Microsoft made the largest positive contribution to returns, delivering strong results across every segment of its business. Most impressively, Microsoft’s Azure cloud computing division grew revenues 64% year on year, an acceleration from the previous quarter. With only 3% of workloads currently on cloud services, Microsoft’s established relationships with enterprise customers make it well-positioned to continue capturing this growing market.
The Cooper Companies also boosted returns. Shares in the maker of contact lenses and healthcare products had been overly discounted after the potential for a hard Brexit led to overstocking in the UK. As a result, we increased our position at the start of the year. The company has since provided investors with positive updates on its Misight myopia lenses. Given the increasing incidence of myopia in children, a successful global rollout could provide substantial long-term growth for the company.
UnitedHealth Group has been the portfolio’s main detractor. Shares in the provider of managed healthcare have weakened as positive polling for the Democratic Presidential Candidate Bernie Sanders revives investor fears around universal healthcare. Combined with cases of coronavirus in the US, investors have begun fearing for United’s longer-term profitability. However, we continue to view universal healthcare in the US as an unlikely eventuality and, given its value-based approach, United as one of the most resilient players to funding changes within the industry.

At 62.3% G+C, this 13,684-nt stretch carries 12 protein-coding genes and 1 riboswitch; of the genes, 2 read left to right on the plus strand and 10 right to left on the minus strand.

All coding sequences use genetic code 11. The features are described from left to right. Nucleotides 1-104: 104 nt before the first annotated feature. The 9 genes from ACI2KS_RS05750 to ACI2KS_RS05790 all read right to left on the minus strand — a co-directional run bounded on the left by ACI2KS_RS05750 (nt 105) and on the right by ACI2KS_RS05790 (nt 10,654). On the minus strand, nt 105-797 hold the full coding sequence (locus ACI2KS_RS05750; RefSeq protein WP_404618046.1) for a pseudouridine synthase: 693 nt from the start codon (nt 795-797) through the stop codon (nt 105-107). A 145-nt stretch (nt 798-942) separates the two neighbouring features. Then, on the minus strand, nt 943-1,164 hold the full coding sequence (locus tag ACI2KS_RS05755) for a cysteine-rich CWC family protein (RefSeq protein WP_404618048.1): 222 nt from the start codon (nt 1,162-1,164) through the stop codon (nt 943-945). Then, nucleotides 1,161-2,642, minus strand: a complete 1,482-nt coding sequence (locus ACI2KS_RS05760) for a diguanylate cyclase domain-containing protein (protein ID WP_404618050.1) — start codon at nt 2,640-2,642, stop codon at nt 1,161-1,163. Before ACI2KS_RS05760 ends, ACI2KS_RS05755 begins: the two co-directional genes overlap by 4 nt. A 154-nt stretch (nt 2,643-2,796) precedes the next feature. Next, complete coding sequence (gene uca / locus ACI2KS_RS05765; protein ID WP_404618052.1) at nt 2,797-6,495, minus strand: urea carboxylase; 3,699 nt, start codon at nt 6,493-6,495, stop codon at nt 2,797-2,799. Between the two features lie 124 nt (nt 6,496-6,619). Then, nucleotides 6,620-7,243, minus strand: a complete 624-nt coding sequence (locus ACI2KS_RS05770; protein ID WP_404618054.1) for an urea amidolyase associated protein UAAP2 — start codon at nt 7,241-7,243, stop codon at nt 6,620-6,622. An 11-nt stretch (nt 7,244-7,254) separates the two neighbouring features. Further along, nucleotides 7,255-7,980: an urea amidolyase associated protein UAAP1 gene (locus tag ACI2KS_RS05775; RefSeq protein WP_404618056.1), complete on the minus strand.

Taiwan Semiconductor Manufacturing Company (TSMC) was one of the strongest contributors to performance last year and in its Q4 results, the maker of integrated circuits beat high revenue and margin expectations and also guided positively. Longer term, the company expects 5G to be a multi-year catalyst across all its clients. There is a strong demand for TSMC’s products and it has a relatively low factory count in China.
Monetary policy is expected to remain loose in the US and elsewhere, providing a support but no extra boost to asset prices. At the same time, the outlook for economic growth and corporate earnings is mixed. Signs of stabilisation in global data towards the end of the year, as well as the Phase One US-China trade deal, had improved business confidence.